Friday, February 11th, 2011
Yesterday’s News: A Bidding War over a Picasso Paining ended with a sale of about $40.2 million — approximately double the price it was estimated to earn.
“A heated competition between bidders ended with Pablo Picasso’s La Lecture soaring past expectations and fetching more than $40 million in London…The 1932 portrait of Picasso’s young lover and muse Marie-Thérèse Walter sparked a brief bidding war between seven interested buyers at Sotheby’s impressionist and modern art sale on Tuesday evening.”
Reading this, I couldn’t help but recall the story behind this painting and tragedy of Marie-Thérèse Walter’s life.
The painting led to the break up of Picasso’s marriage to his first wife Olga Khokhlova after she saw it at a retrospective exhibition and realised that the facial features were not her own. Marie-Thérèse lived in the vain hope that Picasso would one day marry her, and hanged herself four years after Picasso’s death. (source: wikipedia)
Despite (or maybe because of) the tragedy that plagued much of Picasso’s life, he seemed to channel everything into his Artwork — which was often brilliant.
I also thought of the last novel I read, “An Object of Beauty,” by Steve Martin. I won’t review the book, but it was intriguing to learn more about a side of the art world I usually don’t see: the behind-the-scenes activity in auction houses. I have attended a few auctions but never as a buyer. I also frequent galleries, but, like most artists, just to view the artwork or show my own work. So to borrow from Steve Martin’s book, I have difficulty seeing Art, or, ”objects of beauty,” as “objects of value.” I just enjoy experiencing the work! That’s not to say I can’t easily spot a “highly valuable” work of art, but there is a certain level of knowledge –particularly about the secondary market — that is necessary to really understand what makes one painting worth many millions more than another. I am affiliated with ArtScouttv.com which produces videos that showcase the Art and Design world, and there is a great video of Art Basel with Michelle Rosenfeld, an art expert and gallerist who has an extensive knowledge of these particularities. Michelle can approach just about any artwork by any important artist and tell you during what period of the Artist’s career it was produced, the approximate market value, the amount it has appreciated of over the years, and what factors might make the artwork more or less valuable. Check it out here. I give a tour of Art Basel as well, but from the standpoint of a working artist; for instance, we conveniently found a Jeff Koons painting I helped paint when I worked for him. Watch my video here.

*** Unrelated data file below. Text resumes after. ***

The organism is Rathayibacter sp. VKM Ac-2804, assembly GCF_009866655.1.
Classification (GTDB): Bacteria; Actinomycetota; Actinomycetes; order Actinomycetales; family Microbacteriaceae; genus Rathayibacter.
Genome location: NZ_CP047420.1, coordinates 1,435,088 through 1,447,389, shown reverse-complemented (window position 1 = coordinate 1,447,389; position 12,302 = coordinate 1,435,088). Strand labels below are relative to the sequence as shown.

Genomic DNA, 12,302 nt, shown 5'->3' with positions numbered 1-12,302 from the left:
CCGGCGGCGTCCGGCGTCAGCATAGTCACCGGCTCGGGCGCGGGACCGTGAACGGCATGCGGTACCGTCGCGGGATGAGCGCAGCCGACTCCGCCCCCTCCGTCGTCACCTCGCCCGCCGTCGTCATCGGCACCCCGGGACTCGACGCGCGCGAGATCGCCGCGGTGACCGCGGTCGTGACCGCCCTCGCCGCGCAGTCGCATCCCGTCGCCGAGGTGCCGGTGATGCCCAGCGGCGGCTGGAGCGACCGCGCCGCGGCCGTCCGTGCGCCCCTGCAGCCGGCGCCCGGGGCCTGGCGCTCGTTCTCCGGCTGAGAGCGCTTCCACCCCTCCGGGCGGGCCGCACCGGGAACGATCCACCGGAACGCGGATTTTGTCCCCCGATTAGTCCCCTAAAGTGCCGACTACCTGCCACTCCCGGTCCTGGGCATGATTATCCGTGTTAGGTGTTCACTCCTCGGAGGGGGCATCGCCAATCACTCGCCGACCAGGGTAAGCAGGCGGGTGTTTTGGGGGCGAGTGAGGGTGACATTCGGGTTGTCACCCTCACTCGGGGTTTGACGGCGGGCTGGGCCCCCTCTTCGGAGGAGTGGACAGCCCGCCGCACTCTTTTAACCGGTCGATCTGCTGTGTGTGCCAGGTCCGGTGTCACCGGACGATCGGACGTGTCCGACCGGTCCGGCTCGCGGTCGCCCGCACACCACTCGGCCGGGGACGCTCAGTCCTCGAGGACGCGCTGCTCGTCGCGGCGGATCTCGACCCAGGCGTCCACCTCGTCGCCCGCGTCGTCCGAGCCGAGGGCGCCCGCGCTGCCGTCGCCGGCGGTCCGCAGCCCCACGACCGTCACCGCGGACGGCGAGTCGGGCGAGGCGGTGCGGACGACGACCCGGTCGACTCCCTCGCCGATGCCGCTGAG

Back to the novel, the main character of the book is fictitious, although based on an ambitious, young gallerist Steve Martin personally knew. He is an Art collector with an impressive knowledge of Art History and Theory. She began her career at Sotheby’s in New York, and worked her way up. During her rise to the top, she decided to anonymously auction a painting she’d (essentially) inherited. Since she worked at the auction house, she knew the maximum amount a collector was willing to bid (this number is recorded for estimates) and had a friend counter-bid via phone to drive up the price by hundreds of thousands.